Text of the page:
The trickle of bright white wires – first over black silhouettes in adverts, then from the ears of people passing you on the street, and finally from your friends and family – was the sign the iPod takeover was in full swing. While the white earphones were a big part of the iPod's distinctive design and brand, like most bundled earphones, they weren't actually much good for audio, so many devoted iPod fans ditched them for alternatives (better sound wasn’t the only reason to get rid of the white originals, either).
When Steve Jobs introduced the iPhone, he praised it as ‘the best iPod ever’, and he was right: the iPhone’s ability to play music while browsing the web and dealing with email has been rightly praised. When a call comes through, the music you’re listening to fades gracefully away.
Even better, Apple improved the bundled white headphones by adding a microphone and clicker-switch with decent remote control functions (as well as improving the material of the cord). Sadly, since the sound quality still leaves a lot to be desired, replacements are still in order – but ideally, ones that feature the clicker remote and microphone.
We’ve rounded up five sets of iPhone earphones and put them on test to see which makes for the best replacement. The iPhone uses earphones with a standard 3.5mm stereo jack, so all the products reviewed here will work with any phone, media player or device with that connection – however, as we’ve specifically looked for iPhone-compatible earphones with microphones, cheaper earphone-only sets might be available.
In addition, we’ve also tested the earphones with an iPhone listening experience specifically in mind. This means we stuck to playing back compressed audio files and we didn’t listen in complete silence either, trying all the earphones in a range of environments, from a relatively quiet office to the full-on noise of a walk down Oxford Street in central London.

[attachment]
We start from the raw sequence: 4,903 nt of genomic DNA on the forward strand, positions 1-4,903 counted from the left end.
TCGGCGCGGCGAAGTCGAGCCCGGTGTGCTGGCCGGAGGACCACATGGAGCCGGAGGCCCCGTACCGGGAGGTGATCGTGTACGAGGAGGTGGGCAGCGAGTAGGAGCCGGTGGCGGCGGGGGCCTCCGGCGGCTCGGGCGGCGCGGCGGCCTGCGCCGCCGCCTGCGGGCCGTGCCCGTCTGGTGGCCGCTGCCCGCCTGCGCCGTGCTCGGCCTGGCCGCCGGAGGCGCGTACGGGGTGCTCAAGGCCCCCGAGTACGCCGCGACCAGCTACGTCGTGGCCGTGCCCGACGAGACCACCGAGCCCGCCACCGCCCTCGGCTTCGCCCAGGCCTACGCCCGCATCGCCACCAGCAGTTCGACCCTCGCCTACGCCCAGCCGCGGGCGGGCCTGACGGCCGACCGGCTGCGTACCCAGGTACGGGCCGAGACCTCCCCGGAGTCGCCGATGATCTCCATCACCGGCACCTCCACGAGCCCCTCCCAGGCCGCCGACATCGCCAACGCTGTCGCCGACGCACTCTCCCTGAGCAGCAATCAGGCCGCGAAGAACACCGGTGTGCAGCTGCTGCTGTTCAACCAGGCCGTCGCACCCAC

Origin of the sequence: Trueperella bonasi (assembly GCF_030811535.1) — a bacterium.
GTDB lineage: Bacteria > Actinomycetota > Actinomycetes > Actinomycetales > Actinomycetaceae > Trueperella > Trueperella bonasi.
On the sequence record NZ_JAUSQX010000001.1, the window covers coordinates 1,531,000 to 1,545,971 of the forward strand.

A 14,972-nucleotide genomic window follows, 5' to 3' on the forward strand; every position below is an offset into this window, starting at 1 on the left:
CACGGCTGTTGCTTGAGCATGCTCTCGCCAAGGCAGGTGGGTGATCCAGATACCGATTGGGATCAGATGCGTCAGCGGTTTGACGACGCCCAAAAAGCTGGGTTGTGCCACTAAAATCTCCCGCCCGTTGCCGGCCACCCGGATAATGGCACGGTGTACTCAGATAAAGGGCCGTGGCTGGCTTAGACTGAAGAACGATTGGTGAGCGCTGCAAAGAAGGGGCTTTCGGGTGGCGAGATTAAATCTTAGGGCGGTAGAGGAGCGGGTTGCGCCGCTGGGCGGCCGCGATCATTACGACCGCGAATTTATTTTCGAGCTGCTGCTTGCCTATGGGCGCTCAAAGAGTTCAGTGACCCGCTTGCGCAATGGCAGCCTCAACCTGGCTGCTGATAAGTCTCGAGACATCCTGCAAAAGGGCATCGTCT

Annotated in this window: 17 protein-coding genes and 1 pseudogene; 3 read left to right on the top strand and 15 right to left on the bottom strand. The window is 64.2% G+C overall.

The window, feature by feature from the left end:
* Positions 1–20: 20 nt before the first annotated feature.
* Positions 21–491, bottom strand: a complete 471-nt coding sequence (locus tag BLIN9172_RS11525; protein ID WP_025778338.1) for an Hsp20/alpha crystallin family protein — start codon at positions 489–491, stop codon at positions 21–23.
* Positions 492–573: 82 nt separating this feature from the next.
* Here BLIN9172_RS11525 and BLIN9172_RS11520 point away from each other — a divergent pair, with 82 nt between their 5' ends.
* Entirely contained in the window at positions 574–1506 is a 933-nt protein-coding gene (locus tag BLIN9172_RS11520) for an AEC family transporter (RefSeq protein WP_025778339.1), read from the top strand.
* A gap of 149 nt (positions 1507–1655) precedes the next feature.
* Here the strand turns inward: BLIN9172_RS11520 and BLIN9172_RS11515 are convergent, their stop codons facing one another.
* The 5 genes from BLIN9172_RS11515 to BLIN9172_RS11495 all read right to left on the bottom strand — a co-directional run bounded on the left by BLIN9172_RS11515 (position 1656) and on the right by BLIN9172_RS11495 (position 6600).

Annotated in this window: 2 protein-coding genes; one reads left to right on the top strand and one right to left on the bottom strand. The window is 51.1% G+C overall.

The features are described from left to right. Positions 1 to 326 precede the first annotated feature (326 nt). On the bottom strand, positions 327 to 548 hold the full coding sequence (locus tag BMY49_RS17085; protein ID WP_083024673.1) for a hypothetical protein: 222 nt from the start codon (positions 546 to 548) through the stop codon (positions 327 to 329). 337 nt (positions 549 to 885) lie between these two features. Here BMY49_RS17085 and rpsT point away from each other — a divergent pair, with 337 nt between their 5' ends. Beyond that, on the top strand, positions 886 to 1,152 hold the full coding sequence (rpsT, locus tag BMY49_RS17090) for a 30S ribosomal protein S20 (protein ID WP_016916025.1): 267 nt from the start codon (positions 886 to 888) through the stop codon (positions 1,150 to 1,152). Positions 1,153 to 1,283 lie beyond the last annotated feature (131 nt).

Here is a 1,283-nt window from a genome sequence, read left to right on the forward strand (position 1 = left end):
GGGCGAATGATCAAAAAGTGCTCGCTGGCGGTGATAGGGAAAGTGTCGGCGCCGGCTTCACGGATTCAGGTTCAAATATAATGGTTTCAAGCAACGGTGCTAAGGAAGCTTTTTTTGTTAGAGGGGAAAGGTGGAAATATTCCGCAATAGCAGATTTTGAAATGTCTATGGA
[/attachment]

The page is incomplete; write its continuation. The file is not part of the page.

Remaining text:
As is unfortunately traditional with earphone reviews, I’ll begin by talking about the music used for testing to surreptitiously show how great my taste is. The songs were all either MP3s encoded at 128, 256 and 320kbps, or 256kbps AAC audio files bought from iTunes. We picked songs encompassing a range of different styles – pop, rock, rap and instrumental pieces such as soundtracks.
Tracks we listened to included Battles robotic, insistent software-rock song ‘Atlas', Beyonce’s staggeringly irritating (yet ingratiating and addictive) Single Ladies and the Kanye West produced Jay-Z track, 'Heart of the City'.
To those we added The Replacements’ Alex Chilton, easily the best song in Rock Band 2, a rocking piece of power pop that really rewards drive, dynamism and punch and My Bloody Valentine’s wall-of-noise classic 'Only Shallow'. Fleet Foxes White Winter Hymnal is a lovely acoustic track that foregrounds vocal harmonies. We also used Black Leyh’s ‘The Fall’ better known as the sombre, sinister instrumental exit music from The Wire and a selection of movie soundtracks.
The Hey Jude challenge
As well as just general listening to the tracks, we also set each set of headphones a specific test – the ‘Hey Jude’ challenge. This involves listening to The Beatles’ Hey Jude, and seeing how easy it is to hear when John Lennon drops the F-bomb – a tiny mistake that’s barely audible about 2:58 into the track, and which is a serious challenge for headphones to reveal. We also tested how well the earphones handled voice material, both by listening to podcasts, and making phone-calls, and how easy the remote control was to use. We also assessed how comfortable the earphones were to wear, build quality, extras, and of course, price.